(PRWEB UK) 1 December 2011
A world-leading Open Data Institute is to be established in East London, helping to drive innovation and exploit the growth opportunities for the UK created by the government’s Open Data policy.
The government is to commit up to £10 million over five years to support the Open Data Institute (ODI), which will be co-directed by Professor Tim Berners-Lee and Professor Nigel Shadbolt. The ODI will be developed by the Technology Strategy Board (http://www.innovateuk.org) and the implementation plan for the Institute will be published by the Technology Strategy Board by April 2012.
Based in Shoreditch in East London, the ODI will involve businesses and academic institutions and will focus on innovation, commercialisation and the development of web standards to support the Open Data Agenda. It will ensure that Open Data research is transformed into commercial advantage for UK companies, work with academic centres to increase the number of trained personnel with extensive Open Data skills and provide expert advice for government.
Commenting on today’s announcement Iain Gray, Chief Executive of the Technology Strategy Board, said:
"It is a measure of the priority given by the government to Open Data that it has committed funding at this time to support the Open Data Institute through the Technology Strategy Board, in collaboration with industry and academic institutions.
“The new Institute will help to demonstrate the commercial value of public data and develop the capability of UK businesses to exploit this value, with support from academic institutions.”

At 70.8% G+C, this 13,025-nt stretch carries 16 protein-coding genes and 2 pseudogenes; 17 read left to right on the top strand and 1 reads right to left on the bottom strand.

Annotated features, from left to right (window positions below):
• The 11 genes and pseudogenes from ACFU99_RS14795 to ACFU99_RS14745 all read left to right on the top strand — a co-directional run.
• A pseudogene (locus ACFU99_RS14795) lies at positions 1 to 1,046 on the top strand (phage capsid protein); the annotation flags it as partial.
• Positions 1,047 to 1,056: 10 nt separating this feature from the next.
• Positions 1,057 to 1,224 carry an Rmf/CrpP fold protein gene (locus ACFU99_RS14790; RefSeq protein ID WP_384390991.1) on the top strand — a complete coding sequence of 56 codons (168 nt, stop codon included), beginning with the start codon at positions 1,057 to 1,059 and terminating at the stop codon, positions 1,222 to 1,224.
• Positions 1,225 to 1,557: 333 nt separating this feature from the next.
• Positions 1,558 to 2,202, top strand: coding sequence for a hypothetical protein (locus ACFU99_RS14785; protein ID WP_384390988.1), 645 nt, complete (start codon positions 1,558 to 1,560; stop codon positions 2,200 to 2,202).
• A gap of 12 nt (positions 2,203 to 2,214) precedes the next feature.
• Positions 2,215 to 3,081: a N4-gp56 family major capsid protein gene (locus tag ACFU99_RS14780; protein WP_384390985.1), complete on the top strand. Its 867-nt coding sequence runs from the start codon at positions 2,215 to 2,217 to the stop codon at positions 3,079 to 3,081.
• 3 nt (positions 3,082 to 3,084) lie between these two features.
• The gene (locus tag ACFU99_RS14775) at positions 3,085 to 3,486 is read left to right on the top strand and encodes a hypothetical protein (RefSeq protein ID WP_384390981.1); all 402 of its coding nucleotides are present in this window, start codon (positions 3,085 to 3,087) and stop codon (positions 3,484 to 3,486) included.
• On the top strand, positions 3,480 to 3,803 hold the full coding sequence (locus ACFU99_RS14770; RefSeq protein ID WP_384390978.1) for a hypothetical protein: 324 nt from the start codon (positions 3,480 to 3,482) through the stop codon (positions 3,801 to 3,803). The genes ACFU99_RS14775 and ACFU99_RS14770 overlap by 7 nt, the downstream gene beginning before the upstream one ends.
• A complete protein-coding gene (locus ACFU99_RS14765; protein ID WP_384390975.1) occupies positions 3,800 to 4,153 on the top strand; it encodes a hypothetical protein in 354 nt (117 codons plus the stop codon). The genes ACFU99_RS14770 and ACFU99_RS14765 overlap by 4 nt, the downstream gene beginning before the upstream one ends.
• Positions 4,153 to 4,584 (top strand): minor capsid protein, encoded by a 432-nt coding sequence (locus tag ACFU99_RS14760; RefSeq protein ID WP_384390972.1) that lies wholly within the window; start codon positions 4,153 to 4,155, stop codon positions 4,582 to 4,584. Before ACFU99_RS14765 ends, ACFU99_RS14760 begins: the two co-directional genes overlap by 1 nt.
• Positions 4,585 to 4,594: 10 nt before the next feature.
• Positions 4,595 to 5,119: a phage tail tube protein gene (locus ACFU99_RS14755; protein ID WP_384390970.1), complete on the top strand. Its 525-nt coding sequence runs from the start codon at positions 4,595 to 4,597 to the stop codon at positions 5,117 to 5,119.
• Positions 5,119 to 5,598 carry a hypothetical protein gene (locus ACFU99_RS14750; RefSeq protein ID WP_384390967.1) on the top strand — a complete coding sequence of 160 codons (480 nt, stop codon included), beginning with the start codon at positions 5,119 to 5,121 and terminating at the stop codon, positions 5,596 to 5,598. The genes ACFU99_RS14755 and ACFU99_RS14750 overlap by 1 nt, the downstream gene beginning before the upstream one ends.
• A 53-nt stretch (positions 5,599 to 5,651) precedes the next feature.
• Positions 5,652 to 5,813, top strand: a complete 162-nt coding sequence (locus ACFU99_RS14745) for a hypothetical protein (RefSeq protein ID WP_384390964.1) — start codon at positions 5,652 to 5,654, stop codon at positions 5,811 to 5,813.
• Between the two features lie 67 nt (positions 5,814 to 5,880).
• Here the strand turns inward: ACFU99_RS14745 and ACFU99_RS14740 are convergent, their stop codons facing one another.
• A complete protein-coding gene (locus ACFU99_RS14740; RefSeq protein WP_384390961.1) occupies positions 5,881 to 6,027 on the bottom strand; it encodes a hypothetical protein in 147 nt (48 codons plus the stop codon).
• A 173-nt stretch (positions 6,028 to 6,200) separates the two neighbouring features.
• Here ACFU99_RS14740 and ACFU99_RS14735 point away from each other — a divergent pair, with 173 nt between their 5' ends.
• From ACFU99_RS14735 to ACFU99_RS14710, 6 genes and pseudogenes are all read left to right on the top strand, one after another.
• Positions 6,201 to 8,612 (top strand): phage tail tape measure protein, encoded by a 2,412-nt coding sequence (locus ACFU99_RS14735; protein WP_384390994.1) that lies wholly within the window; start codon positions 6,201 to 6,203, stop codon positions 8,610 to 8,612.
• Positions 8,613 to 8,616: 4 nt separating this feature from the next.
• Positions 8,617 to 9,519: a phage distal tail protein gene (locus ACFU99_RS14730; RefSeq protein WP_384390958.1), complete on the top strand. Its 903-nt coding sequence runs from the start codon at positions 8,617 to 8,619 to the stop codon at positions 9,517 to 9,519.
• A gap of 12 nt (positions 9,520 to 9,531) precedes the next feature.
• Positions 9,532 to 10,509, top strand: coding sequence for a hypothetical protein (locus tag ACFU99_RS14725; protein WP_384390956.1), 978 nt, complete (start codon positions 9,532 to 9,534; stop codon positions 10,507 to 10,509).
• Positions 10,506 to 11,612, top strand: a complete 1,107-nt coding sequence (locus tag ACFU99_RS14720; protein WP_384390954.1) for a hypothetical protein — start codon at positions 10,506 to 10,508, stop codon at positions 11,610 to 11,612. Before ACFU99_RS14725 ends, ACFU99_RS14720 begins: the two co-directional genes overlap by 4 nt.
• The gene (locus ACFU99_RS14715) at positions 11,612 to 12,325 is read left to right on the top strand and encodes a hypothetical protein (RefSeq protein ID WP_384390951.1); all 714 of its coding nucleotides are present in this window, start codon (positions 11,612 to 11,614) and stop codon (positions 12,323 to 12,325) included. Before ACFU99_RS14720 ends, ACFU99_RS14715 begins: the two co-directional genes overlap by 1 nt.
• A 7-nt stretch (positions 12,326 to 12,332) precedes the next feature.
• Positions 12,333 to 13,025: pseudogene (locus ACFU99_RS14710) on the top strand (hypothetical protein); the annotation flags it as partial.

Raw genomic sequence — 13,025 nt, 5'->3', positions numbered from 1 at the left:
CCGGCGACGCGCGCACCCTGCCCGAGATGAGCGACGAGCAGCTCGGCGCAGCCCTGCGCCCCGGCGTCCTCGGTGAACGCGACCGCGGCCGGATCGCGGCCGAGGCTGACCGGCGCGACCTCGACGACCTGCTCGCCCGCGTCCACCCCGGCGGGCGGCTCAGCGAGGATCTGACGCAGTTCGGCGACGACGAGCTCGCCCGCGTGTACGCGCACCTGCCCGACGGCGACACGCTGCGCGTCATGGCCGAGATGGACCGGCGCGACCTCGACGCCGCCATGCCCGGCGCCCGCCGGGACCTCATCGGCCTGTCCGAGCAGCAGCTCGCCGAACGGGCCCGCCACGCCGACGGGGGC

The ODI will support a wide range of start-up and early-stage companies, micro businesses and SMEs to exploit Open Data through the provision of specialist, technical and commercial services. The ODI will also provide extensive and focussed support to a number of small businesses that show the greatest promise for the exploitation of Open Data, with businesses selected through an annual open competition.
The Institute will also promote the use of more powerful web data standards and technology and help small companies with the skills to access procurement opportunities, in order to deliver innovative solutions into the public sector.
The ODI will aim to become an authoritative source of expert advice for government and help accelerate the release of Open Data in ways that will minimize private sector costs and lower barriers to reusing data, helping to reduce public sector IT and consultancy costs.
The Technology Strategy Board will now focus on delivering an implementation plan for the proposed Open Data Institute, as requested by the government, by April 2012.